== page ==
I don’t often write about modern history and definitely not about current affairs unless it involves kings under carparks. History tells us who we are and where we came from. We listen to stories and arrange facts and ideas in an order. Its why historians are constantly revising their understanding of the past – they start listening to new voices and assimilating new ideas. Even if we’re not that keen on history we are all the products of learning about our past from family, friends, education and the media. Its probably one of the reasons the TV programme Who Do You Think You Are is so popular. Unless we remember what our societies have experienced we cannot progress because we cannot answer current challenges by looking at the patterns of our previous experiences so that we at least try to avoid making the same mistakes.
A German nationalist movement developed in western Czechoslovakia following the end of World War One – It became known as the Sudetenland. A list of unacceptable demands were placed before the Czech government which fanned a crisis that was then exploited by the Nazi regime in Germany. In May 1938, German army units took part in “military exercises” near the border with Czechoslovakia resulting in the Czech government mobilising its own army – sound familiar? What followed was Neville Chamberlain going to Munich and the Czechs ceding the Sudetenland to Germany – Chamberlain returned home and gave his ‘peace in our time speech’. And we all know how successful that proved to be.
At the end of August 1939 Nazi Germany signed a pact with Stalin – or if you want to be fussy the Molotov-Ribbentrop Pact. Hitler invaded Poland on 1 September 1939, the Soviets invaded on the 17th and the country was torn apart. France and the United Kingdom both had a pact with Poland. War with Germany was declared on the 3 September 1939.
On the 1st September, Polish Cavalry charged and dispersed a Nazi Infantry battalion supported by machine guns and armoured cars. The charge at Krojanty became the blueprint for the story of the cavalry charging panzers. The cavalry charge against tanks never actually happened despite the fact that for years it featured in history books – perhaps the heroism of the Poles in the face of the adversity has something to do with the longevity of the legend. The world war that followed was long and bloody and it was fought, in part at least, so that free peoples would not be suppressed by tyrants in the future – our present. In seeking to understand the mistakes made in the aftermath of World War One the leaders of the post-war world sought to create a better future where a war in Europe was unthinkable. it had its ups and downs – the Cold War wasn’t a bundle of laughs but largely speaking the desire to avoid a physical war worked.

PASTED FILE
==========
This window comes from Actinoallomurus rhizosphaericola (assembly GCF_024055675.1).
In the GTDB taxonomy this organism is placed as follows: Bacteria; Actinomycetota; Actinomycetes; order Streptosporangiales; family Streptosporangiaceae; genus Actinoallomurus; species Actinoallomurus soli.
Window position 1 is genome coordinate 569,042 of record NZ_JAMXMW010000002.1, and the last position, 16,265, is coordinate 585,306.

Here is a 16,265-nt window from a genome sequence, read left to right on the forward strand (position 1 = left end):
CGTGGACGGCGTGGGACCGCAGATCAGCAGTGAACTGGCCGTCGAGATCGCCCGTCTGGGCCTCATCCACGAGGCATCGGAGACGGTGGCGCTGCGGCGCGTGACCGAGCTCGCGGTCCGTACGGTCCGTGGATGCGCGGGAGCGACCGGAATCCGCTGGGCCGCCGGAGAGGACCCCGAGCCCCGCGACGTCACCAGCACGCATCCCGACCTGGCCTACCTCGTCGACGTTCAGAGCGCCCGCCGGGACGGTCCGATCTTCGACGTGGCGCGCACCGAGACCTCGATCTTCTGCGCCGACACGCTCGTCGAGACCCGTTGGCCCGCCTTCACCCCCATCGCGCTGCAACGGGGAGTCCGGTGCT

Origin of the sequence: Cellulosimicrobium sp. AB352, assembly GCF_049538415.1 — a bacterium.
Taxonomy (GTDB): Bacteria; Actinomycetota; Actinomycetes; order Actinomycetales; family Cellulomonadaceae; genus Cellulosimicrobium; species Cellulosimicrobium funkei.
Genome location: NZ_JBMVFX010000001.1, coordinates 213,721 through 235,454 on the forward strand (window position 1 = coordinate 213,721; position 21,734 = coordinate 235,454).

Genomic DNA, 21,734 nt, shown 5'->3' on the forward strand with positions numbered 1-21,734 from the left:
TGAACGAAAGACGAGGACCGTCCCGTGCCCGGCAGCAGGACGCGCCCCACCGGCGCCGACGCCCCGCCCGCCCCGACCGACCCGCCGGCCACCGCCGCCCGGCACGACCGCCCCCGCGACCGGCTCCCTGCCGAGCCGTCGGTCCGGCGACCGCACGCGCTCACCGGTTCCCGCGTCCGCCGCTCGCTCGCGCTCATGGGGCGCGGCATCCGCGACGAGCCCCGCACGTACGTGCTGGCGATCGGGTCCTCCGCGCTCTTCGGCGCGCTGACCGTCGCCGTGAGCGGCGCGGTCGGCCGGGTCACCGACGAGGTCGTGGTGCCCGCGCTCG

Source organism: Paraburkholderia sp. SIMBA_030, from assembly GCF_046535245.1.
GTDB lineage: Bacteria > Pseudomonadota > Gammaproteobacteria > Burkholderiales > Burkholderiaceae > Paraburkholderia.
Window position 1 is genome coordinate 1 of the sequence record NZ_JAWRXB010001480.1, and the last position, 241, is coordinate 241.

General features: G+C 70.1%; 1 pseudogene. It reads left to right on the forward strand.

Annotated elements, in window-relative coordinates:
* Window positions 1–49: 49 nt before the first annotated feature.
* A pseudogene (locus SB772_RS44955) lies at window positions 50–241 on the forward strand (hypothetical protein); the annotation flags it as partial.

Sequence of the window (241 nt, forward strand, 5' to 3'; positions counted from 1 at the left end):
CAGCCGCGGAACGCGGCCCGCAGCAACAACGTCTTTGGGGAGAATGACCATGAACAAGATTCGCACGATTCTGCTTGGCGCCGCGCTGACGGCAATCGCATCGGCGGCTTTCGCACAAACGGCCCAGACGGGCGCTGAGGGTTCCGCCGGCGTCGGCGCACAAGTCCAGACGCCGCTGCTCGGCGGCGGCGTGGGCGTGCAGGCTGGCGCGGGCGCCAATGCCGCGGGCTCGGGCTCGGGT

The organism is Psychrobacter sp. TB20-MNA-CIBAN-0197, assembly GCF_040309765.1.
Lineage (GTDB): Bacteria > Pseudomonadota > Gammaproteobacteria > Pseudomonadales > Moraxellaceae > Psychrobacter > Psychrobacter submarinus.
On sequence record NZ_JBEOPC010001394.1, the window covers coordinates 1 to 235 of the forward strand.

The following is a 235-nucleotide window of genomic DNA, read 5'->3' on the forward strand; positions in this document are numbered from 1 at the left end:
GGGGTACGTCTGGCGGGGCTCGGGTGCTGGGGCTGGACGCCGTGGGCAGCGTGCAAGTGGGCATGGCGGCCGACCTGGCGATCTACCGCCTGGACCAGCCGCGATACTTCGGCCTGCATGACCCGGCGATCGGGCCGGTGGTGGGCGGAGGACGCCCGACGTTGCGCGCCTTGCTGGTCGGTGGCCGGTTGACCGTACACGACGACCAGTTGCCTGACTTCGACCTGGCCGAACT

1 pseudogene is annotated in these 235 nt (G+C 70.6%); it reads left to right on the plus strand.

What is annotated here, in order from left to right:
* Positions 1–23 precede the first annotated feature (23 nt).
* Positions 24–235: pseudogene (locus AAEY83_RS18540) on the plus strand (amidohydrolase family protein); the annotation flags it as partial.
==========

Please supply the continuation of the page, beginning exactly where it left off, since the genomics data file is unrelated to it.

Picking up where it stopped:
Unfortunately as Abraham Lincoln stated in a speech discussing the American Civil War ‘human nature will not change.’ He was echoing the words of Machiavelli. Inevitably Churchill also had something to say on the subject in 1948 – ‘Those who fail to learn from history, are doomed to repeat it’ – he wasn’t the only one, Edmund Burke said something very similar in the eighteenth century and the American philosopher George Santayana said much the same thing in 1905.
So here we are in February 2022 – at the end of an era when, largely speaking for the better part of a century, peaceful European countries did not find themselves being invaded by their neighbours. History is, as they say, the winners version – a handy saying for anyone looking at primary sources. What will history make of the events of Zmiinyi Island near Odessa in the Black Sea? The first casualty of war is the truth -another handy saying- so there are two versions of events of what happened. The official Russian version is that 80 or so guards on the island all surrendered peacefully on Thursday 24 February when a Russian warship requested that they should do so. The Ukrainian version supported by unverified audio clips, that are widely available (let’s not get into media manipulation and fake news at this point), tells a rather different tale. The tiny garrison 13 border guards elected to tell a Russian warship to go do something unmentionable to itself rather than surrender. The Ukrainians knew what the end result would be – they were told what they were facing and the consequences of refusal. I know who from this human tragedy I would describe as heroic.
After the Fall of France and the evacuation from Dunkirk in 1940 Churchill gave his ‘finest hour’ speech. In it, he said, ‘If we can stand up to him, all Europe may be free and the life of the world may move forward into broad, sunlit uplands.’ Until this week I believed that despite its problems I was blessed to live in a period of history where largely speaking European leaders had learned from the past and if not the sunlit uplands that Churchill eulogised about, at least we had progressed as a civilisation to uplands with sunshine and occasional showers. Events of the last week suggest otherwise. Mark Twain said rather more optimistically than Burke and Santayana that history does not repeat itself but that it ‘does rhyme’ – history is not an irrelevance. Carr’s What is History which was required reading many moons ago more or less saw history as a problem solving mechanism for the present and future; that historians didn’t stand on the outside looking in but that inevitably their own culture and society would impact not only on how they saw history but in the way that it could be used. We all see history differently and use different language to describe those narratives.